Q: As a principal, what do you think is your biggest strength?
A: I think the whole key to everything for me is about relationships with staff, kids and parents. I think that’s a real strength of our school. I think our teachers also build those same types of relationships and I think that’s why we have support and trust from the outside. We’ve built that rapport and trust with families, and they feel good about what we’re doing here and they should feel good! We’re far from perfect and we’re real people, as well. A lot of times parents have the idea that the principal might be more than what he or she really is. I hope they know I’m one of them, I’m a dad, so they see me at the ball fields and then at school, and it’s nice to balance that with our families so they can respect the trueness from me and what we bring to Benner.
Q: How did you go from teacher to principal?
A: I’m not so sure I ever wanted to leave the classroom, but became interested in the principal position after I participated in some interviews at Penns Valley (Area School District). As I was talking with candidates for the principal at my school at the time, I realized this is interesting and something I could do. I took the coursework and planned on sticking in the classroom for five or 10 more years, because I enjoyed the kids so much, but an opening came up as a vice principal at Bellefonte Elementary (School) and thought, ‘what a great way to get started in administration.’ I did not anticipate at all getting the position and had the tough decision of leaving the classroom, but I feel like I made the right decision. I spent five years at Bellefonte Elementary and have a great appreciation for that school, and ended up being transferred here at Benner about seven years ago. I’ve said this all along – I feel like this is as close to paradise for an elementary school that you can get.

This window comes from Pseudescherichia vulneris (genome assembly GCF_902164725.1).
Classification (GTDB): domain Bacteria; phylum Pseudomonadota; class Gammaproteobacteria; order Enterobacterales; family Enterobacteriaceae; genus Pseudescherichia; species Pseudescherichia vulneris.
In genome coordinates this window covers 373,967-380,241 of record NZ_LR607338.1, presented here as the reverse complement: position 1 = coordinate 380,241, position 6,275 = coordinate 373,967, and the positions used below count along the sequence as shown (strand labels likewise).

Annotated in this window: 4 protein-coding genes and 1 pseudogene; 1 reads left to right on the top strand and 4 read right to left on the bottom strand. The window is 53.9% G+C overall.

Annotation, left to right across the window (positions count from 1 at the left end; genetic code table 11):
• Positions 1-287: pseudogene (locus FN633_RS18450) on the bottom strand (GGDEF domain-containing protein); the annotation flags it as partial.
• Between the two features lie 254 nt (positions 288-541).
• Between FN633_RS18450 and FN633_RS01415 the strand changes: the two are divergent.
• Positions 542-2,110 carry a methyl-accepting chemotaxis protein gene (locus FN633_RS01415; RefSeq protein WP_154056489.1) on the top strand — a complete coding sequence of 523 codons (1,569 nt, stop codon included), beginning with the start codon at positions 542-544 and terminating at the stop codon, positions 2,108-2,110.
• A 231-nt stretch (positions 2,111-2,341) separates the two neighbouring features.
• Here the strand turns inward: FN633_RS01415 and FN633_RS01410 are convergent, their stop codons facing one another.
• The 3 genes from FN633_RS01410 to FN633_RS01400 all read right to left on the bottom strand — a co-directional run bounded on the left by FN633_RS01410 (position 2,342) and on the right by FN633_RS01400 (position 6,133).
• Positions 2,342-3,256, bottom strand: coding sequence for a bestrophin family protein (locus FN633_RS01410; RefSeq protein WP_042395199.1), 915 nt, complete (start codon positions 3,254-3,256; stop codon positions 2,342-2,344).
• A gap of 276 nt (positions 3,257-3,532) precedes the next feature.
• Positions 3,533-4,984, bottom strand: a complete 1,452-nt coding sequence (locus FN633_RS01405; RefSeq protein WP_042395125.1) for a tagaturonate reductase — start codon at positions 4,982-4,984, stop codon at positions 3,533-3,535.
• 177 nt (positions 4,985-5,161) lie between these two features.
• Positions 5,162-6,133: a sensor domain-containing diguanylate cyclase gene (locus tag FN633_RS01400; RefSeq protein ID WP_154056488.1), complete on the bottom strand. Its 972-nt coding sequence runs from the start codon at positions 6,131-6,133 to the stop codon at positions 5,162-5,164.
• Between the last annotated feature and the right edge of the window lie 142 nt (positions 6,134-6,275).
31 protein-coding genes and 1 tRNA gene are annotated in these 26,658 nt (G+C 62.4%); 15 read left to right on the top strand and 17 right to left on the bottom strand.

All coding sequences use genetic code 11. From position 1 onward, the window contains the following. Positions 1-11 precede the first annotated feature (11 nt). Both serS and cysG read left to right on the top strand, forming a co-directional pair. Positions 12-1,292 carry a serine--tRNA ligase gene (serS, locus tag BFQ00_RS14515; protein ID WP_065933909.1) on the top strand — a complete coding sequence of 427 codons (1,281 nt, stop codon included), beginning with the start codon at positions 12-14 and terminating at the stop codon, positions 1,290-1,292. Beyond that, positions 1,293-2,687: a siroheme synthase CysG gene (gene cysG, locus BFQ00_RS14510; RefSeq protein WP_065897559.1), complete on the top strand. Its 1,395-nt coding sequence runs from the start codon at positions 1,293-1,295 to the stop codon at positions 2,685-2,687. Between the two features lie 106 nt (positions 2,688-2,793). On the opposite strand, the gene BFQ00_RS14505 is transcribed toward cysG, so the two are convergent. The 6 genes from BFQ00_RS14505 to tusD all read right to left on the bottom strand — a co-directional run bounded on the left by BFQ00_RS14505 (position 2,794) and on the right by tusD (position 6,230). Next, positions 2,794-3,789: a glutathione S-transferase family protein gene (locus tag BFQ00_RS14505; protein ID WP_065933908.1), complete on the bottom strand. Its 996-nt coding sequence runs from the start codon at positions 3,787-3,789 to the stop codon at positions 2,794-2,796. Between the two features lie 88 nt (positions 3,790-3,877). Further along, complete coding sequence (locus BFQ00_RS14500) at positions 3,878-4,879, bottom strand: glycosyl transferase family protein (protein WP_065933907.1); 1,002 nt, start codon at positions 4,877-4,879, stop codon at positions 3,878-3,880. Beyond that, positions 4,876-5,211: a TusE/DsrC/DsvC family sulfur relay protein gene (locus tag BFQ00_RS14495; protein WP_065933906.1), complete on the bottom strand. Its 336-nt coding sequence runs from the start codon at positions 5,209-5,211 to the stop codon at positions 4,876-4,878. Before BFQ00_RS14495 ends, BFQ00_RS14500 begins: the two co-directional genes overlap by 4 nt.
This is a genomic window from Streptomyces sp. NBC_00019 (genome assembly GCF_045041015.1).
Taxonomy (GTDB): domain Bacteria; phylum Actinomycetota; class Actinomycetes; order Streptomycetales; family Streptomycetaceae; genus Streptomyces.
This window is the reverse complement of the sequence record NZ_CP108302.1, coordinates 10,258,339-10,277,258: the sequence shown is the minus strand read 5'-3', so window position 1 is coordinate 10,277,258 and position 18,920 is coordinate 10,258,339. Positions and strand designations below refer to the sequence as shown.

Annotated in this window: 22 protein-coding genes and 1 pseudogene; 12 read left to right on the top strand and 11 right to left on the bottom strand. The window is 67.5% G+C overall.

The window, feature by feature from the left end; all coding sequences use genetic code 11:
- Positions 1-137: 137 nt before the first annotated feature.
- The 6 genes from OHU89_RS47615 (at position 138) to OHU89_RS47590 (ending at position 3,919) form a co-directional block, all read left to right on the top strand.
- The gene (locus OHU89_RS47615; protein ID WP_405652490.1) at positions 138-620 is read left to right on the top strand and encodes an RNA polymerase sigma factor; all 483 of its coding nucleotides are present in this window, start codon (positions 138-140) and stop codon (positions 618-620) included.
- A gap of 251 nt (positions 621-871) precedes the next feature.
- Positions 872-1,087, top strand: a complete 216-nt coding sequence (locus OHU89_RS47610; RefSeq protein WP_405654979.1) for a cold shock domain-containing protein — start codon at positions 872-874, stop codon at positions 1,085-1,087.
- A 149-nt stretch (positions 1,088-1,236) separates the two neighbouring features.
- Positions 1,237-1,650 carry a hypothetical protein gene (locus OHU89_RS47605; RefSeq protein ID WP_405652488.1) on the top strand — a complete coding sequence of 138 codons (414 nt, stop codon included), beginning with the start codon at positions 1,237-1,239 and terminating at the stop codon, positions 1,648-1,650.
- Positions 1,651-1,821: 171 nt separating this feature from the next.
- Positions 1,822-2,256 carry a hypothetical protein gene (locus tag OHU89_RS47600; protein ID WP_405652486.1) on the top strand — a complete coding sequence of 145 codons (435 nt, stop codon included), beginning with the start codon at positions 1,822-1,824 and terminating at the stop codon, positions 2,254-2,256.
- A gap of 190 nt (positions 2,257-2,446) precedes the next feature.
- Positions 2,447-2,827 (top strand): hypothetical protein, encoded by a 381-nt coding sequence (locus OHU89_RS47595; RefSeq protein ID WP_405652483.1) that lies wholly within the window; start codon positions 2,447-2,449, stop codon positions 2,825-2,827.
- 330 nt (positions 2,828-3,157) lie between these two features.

Q: What is it about Benner Elementary School that makes it so great?
A: A lot of things. The community helps; the size of the building – we have 230 to 240 kids; the cohesiveness and family-like atmosphere; and the families outside of here. That’s where we’re really lucky. We have our challenges, but are made of such great families that support and embrace those challenges. It comes down to the families, the people, the kids, the building, the teachers and staff, and it’s a great place to be a principal at.
Q: What’s the best part of being an educator?
A: The best part is being around kids every single day and having fun and knowing you’re impacting kids. I was always in elementary schools. It’s the only place I really want to be. I don’t directly teach kids in the classroom anymore, but I’m here teaching them lessons differently. I know I get a chance to impact and help them, and that’s important. You don’t know the kind of day they’re having when they walk in, but you know you can positively affect them for the next six hours they’re here. It’s the simple stuff by taking time to recognize them whether it’s a high five or (saying) ‘good morning’ or whatever that is. What’s important is being visible and available to students and staff. They know where I’m, and it comes down to what we’re doing here is bigger than me.